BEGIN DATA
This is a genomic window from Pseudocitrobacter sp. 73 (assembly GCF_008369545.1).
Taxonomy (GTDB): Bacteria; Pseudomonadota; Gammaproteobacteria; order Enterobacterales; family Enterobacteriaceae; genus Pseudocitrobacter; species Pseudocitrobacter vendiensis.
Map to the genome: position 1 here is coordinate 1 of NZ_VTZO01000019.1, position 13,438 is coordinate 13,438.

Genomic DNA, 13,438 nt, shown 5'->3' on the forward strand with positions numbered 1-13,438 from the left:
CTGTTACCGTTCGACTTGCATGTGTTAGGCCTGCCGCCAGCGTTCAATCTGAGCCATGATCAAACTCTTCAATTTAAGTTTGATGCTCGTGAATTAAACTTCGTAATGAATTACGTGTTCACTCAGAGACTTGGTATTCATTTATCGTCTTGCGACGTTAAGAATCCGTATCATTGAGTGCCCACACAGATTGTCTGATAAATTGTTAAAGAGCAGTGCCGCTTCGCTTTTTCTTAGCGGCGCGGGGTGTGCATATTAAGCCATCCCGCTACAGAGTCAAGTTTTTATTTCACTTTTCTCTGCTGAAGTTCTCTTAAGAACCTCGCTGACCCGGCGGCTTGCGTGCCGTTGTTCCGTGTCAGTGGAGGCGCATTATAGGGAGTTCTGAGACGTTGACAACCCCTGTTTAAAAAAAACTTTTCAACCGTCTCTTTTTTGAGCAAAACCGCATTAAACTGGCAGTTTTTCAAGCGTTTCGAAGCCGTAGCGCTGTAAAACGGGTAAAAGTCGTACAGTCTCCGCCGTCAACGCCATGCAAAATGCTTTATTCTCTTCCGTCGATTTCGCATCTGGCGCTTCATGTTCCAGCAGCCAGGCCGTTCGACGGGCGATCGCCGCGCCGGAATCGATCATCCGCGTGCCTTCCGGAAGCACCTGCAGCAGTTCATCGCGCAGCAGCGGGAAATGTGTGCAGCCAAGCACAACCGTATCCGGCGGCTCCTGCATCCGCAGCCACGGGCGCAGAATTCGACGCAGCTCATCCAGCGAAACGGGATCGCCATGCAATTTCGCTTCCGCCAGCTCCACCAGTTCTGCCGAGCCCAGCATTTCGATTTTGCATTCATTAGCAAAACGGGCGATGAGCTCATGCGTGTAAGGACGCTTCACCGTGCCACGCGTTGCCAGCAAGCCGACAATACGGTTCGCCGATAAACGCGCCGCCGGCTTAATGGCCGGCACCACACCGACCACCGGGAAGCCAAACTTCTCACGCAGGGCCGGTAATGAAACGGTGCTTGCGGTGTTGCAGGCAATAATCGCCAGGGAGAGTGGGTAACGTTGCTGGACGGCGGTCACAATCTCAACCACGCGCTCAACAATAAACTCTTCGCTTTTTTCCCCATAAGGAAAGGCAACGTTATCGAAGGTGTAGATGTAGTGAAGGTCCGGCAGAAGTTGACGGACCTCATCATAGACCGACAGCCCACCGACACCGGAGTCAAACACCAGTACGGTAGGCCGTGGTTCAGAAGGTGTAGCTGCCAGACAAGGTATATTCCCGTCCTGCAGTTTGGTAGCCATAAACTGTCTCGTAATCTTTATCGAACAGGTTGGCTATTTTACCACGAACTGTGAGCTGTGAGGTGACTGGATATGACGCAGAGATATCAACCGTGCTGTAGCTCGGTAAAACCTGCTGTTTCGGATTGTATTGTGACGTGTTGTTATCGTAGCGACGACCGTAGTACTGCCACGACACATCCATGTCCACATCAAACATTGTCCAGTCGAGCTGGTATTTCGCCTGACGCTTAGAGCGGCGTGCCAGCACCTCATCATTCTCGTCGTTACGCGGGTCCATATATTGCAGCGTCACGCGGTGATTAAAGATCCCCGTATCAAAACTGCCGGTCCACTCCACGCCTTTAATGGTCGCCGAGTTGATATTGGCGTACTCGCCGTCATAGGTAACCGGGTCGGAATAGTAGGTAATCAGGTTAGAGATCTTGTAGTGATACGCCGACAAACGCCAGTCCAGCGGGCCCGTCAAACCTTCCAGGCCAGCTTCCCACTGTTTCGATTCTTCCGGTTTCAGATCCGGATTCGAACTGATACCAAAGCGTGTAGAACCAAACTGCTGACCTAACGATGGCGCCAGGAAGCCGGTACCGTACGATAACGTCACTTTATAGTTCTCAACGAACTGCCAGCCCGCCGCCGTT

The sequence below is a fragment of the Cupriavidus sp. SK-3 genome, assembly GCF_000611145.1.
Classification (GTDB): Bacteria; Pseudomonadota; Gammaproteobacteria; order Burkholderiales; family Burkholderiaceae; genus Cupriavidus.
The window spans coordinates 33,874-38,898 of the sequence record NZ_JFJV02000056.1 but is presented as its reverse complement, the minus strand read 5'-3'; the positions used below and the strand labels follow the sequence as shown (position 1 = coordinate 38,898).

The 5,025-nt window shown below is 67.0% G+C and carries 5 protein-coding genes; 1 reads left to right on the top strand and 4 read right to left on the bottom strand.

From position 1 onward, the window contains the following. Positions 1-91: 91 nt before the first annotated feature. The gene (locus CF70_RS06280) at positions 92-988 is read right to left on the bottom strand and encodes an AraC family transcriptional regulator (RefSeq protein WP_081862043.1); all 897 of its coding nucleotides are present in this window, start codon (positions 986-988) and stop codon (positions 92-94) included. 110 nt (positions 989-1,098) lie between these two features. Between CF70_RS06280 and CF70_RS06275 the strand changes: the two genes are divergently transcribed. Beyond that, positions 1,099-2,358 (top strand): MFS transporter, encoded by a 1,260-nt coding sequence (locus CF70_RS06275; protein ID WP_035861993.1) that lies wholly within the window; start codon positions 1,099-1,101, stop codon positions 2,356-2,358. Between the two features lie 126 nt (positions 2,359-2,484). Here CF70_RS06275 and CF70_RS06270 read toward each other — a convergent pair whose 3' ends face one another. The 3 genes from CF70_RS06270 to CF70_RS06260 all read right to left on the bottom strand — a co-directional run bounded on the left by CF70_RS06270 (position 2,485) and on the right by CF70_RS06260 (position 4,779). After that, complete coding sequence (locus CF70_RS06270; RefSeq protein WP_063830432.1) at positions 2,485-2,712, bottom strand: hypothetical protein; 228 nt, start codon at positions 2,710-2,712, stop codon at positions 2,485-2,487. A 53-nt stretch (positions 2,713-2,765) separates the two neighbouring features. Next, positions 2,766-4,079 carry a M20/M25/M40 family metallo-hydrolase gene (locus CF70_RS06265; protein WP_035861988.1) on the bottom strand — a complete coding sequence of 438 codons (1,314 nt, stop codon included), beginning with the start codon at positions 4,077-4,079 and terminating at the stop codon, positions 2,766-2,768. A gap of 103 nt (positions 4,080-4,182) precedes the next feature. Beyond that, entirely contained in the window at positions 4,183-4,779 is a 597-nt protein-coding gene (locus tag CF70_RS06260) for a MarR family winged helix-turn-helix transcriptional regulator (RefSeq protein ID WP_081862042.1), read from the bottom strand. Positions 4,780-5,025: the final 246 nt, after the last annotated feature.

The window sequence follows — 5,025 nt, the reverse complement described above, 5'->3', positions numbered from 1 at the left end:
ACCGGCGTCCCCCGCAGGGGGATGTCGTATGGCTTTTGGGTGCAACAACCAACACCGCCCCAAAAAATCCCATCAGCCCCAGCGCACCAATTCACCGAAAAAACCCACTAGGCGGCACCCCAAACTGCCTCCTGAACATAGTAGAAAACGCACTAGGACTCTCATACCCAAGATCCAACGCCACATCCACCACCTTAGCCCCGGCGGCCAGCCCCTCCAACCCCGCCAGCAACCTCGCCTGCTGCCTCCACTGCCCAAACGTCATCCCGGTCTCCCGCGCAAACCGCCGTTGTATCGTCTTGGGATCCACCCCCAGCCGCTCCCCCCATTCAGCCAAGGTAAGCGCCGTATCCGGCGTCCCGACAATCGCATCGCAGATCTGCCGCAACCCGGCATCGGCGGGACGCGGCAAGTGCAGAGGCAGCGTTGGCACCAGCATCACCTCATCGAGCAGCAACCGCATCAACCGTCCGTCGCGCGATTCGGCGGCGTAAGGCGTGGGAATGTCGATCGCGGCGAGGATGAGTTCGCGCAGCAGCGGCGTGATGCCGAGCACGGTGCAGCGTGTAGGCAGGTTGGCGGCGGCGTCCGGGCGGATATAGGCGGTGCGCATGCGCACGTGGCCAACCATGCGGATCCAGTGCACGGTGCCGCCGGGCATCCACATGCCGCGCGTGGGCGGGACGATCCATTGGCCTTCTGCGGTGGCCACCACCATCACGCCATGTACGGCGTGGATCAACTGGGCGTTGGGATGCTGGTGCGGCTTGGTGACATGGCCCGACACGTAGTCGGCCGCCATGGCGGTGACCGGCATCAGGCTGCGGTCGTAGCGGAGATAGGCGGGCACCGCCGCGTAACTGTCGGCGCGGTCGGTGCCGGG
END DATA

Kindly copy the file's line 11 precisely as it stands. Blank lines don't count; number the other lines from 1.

The window sequence follows — 5,025 nt, the reverse complement described above, 5'->3', positions numbered from 1 at the left end: